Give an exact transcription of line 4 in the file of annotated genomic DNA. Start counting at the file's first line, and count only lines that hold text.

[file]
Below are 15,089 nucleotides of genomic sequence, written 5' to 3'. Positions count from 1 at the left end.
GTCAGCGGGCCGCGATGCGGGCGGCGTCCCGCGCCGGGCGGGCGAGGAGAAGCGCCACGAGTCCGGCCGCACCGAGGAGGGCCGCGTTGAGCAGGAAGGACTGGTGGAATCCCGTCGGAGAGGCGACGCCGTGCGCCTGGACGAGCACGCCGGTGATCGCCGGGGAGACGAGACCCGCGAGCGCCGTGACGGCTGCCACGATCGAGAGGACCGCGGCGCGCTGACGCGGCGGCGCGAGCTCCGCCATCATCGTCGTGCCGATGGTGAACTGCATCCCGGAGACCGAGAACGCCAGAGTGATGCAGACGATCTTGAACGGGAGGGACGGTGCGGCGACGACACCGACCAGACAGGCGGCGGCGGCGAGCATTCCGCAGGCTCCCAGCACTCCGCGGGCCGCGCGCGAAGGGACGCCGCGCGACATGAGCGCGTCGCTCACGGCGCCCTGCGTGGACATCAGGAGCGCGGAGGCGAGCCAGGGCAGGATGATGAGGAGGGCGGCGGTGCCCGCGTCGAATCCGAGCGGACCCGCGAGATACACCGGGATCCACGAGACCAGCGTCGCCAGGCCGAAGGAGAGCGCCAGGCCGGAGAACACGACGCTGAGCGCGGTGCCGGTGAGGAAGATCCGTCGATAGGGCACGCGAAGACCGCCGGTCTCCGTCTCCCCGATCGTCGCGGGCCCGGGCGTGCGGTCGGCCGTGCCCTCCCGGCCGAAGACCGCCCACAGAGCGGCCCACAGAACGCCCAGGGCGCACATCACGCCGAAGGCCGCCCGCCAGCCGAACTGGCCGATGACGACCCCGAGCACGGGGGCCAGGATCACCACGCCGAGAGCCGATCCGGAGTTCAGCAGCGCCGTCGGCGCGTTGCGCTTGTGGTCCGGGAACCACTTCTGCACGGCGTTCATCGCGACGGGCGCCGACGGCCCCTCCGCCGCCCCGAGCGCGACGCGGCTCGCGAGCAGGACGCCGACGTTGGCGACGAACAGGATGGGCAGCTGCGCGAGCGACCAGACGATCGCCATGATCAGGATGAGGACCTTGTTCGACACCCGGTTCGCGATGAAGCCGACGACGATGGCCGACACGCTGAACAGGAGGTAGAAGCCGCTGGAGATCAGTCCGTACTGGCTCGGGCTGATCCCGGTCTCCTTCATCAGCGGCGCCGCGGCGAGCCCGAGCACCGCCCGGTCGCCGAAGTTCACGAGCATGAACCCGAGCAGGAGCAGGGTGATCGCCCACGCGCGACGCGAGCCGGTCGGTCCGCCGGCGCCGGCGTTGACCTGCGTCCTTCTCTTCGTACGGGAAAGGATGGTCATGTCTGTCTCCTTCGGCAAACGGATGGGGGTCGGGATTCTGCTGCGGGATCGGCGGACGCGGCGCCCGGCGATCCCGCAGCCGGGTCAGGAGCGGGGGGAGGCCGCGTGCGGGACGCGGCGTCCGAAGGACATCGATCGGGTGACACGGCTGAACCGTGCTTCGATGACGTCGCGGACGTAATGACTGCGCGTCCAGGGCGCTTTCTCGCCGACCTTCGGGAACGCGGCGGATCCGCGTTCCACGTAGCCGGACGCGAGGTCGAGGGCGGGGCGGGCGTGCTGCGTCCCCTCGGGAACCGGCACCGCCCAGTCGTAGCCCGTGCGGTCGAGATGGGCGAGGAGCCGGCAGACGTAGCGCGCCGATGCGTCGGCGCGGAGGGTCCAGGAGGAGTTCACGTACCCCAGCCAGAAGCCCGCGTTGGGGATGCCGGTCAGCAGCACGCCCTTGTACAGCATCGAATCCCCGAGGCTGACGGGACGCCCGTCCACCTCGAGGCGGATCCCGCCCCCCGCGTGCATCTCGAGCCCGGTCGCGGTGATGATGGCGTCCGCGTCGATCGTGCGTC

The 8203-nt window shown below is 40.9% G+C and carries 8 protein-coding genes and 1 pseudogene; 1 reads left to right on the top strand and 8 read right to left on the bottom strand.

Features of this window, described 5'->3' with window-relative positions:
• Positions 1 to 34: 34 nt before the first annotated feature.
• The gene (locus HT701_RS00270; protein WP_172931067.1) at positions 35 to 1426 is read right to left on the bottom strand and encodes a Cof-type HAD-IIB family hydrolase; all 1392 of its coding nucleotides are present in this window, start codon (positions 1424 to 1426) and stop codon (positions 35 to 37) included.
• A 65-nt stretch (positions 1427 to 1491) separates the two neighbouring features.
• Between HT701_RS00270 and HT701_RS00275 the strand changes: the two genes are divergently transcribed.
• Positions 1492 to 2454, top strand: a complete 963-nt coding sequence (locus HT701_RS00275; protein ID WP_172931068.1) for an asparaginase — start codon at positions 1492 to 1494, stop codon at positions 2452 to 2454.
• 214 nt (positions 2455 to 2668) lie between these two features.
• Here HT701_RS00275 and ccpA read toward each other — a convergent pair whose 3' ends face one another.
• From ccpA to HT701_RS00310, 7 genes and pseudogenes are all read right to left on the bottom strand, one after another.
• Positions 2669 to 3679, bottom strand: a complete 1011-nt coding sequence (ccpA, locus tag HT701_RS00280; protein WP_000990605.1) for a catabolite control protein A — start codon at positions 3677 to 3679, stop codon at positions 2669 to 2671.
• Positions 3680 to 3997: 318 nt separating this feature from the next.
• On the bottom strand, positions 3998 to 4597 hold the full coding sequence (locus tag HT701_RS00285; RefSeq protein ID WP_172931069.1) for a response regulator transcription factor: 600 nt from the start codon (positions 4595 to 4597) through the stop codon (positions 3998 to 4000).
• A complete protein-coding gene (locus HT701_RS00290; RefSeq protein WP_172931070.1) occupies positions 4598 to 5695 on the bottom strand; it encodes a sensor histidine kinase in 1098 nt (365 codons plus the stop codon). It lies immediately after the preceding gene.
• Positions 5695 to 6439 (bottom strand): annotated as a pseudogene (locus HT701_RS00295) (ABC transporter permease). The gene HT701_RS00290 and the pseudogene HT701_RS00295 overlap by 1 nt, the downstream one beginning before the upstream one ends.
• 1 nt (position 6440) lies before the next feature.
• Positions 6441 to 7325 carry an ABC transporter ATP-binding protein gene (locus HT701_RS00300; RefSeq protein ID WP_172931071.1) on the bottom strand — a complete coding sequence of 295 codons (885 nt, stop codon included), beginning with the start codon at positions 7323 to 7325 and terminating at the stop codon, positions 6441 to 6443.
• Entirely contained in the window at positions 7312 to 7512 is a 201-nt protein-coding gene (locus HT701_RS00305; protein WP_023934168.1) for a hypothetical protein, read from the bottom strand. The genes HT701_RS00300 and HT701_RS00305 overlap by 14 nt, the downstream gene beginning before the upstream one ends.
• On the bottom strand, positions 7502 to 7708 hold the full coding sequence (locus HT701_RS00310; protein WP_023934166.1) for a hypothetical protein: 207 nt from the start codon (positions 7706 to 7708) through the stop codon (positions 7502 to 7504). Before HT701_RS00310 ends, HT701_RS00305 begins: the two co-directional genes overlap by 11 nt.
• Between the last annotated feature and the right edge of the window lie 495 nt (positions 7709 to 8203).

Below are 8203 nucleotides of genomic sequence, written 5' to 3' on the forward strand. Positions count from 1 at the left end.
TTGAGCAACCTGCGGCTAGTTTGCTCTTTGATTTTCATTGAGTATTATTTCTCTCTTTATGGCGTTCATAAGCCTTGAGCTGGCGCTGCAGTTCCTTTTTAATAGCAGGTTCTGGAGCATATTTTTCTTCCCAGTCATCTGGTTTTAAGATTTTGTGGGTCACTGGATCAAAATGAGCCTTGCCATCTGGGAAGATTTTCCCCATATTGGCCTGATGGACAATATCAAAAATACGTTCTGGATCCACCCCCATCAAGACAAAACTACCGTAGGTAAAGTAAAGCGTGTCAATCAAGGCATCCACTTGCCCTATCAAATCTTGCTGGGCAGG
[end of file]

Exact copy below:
Features of this window, described 5'->3' with window-relative positions: